- If they provide earplugs (and only allow those to be used), which earplug (brand, model) exactly are they providing?
More recently, at-home versions of the GMAT and GRE have become quite popular. The rules for at home tests may differ from the ones conducted at testing centers: in some cases no earplugs at all are allowed.
When only provided earplugs are allowed, make an effort to find out which ones in advance.
Then you can get the exact model and practice with them.
From what I have gathered, it is quite often the orange 3M 1100 earplugs that are handed out. (No guarantees obviously.)
I have used the 1100 earplugs a lot. They are excellent at blocking noise and comfortable. Great earplugs also for sleeping!
In a dry, colder room they are initially a bit stiff which helps with insertion.
However, in a warmer, humid climate inserting them can be a challenge: they become mushy and expand very fast.
They also become soft and mushy in the ear, which is very good for wearing comfort, but not so good if you need to remove and reinsert them. (If these are provided, ask for at least two pairs.)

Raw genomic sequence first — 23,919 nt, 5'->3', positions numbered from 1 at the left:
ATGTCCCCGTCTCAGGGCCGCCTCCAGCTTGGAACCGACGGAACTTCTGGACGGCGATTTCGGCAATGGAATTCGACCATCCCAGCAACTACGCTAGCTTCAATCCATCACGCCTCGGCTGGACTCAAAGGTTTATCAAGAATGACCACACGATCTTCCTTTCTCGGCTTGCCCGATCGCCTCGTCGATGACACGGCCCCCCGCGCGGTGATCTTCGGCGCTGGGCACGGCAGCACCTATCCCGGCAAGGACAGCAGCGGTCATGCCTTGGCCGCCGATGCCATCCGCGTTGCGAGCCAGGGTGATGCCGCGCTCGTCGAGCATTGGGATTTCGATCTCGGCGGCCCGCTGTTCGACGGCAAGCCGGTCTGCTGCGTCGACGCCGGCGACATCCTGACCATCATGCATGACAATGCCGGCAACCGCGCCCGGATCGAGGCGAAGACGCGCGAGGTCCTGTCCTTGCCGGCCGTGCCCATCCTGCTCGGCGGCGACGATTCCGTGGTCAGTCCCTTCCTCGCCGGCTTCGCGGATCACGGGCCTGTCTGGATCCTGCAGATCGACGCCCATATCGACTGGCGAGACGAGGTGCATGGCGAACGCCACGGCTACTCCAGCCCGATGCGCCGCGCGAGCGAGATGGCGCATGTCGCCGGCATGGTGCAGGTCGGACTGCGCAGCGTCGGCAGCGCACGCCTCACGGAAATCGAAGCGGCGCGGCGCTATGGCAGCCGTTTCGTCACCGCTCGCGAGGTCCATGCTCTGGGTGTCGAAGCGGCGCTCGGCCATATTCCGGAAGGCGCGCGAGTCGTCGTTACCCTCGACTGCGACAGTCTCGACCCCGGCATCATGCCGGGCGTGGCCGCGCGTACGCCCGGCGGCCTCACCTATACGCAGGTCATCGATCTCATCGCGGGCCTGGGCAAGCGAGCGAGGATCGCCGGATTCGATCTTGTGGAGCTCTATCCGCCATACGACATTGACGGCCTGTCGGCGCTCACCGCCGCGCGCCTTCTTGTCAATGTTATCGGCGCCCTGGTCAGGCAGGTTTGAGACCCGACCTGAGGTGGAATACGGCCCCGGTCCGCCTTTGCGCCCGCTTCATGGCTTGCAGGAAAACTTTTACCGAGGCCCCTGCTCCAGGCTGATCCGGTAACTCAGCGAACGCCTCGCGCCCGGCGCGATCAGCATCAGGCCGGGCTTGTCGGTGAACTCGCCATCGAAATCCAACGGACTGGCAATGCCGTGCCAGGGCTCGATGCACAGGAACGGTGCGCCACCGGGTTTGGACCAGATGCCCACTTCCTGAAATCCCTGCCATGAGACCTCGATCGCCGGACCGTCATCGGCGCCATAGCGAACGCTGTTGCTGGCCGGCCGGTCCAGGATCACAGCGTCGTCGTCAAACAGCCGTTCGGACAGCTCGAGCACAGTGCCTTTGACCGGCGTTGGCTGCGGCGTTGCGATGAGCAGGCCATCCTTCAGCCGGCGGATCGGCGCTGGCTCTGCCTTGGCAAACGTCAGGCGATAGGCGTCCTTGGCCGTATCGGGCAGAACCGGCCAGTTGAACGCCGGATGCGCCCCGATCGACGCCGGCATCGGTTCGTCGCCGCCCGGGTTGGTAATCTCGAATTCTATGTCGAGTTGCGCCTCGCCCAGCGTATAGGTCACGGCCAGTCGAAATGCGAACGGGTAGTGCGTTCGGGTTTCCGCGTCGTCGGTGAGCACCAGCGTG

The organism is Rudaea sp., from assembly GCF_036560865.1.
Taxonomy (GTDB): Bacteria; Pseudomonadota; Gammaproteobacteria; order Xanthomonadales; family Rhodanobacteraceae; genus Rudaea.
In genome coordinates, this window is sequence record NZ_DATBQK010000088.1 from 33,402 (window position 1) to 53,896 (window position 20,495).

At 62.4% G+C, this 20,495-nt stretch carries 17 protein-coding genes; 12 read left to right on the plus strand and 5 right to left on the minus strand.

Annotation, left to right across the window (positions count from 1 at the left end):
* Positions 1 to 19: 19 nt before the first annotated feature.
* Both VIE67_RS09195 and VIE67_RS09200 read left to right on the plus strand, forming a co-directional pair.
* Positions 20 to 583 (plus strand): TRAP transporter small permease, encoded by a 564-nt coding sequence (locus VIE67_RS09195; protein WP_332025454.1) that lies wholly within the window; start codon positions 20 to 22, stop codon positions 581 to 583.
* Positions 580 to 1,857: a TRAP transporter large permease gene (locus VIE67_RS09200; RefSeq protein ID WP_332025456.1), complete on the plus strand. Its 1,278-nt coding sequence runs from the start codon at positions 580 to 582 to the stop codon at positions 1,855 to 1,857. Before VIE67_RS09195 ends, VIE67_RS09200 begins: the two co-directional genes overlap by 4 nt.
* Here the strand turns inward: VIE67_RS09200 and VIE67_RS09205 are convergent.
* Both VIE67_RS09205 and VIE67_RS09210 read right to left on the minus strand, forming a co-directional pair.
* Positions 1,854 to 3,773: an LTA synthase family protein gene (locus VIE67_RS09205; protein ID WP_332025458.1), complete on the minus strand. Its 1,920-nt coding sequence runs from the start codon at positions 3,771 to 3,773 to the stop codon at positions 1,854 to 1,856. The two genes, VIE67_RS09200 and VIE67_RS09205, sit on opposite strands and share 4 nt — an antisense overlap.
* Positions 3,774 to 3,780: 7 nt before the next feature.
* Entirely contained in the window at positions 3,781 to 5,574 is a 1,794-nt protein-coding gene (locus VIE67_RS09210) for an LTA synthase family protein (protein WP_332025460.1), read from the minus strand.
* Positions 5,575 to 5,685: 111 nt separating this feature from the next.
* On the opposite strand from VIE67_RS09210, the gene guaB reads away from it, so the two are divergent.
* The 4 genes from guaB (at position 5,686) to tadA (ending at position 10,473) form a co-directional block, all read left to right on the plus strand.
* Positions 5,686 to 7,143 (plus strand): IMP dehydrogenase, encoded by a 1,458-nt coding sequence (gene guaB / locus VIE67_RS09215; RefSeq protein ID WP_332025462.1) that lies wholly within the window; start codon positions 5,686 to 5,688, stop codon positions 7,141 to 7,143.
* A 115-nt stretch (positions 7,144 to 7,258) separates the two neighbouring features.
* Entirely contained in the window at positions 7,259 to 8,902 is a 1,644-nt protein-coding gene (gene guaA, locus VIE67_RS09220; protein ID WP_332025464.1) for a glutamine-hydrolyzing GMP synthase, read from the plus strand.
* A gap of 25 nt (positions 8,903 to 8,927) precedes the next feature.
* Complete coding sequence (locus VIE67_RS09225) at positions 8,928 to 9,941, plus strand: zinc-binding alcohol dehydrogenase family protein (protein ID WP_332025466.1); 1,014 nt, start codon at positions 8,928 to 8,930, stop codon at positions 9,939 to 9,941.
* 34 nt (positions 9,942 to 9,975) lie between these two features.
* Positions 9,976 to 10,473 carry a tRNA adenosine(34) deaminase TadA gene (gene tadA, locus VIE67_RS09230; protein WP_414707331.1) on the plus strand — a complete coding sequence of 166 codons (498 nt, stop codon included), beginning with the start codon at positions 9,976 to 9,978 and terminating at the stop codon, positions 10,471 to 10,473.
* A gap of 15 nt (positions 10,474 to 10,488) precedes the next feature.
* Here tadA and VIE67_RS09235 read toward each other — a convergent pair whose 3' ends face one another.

If you have a choice and can also bring your own, I would rather go with the Pura-Fit. They are just easier to insert.
Also, if you don’t get a proper fit the first time, they are easier to reinsert.
I have also heard of instances where the 3M EAR Classic were provided. The Classic are cylindrical PVC earplugs, and again they are good noise blockers, but you’ll need practice to insert them properly.
- In addition to earplugs, many test centers also offer earmuffs or some type of noise reduction headphones.
- I like using earmuffs for studying, and I recommend that you don’t plug your ears 24/7. But, I understand not everyone can accept the headband pressure or the warm ears (if you are in a hot climate).
- For guidance on how to insert foam earplugs, please check the post How to Put in Foam Earplugs and Test Their Fit.
Six earplug recommendations for studying
As mentioned in the introduction, if you plan to use earplugs both during studying and the exam, I recommend you get some practice with roll-down foam earplugs as these may be the only ones you can use during your exam.
Moreover, well-inserted they tend to be the most effective earplugs.
But, while studying at home, at a coffee shop, in a library, or in your dorm, you don’t have to limit yourself to roll-down foam earplugs.
1. Roll-down PU foam earplugs: Moldex Pura-Fit (average ear canal, slightly longer); alternatively Hearos Pretty in Pink (smaller ear canal)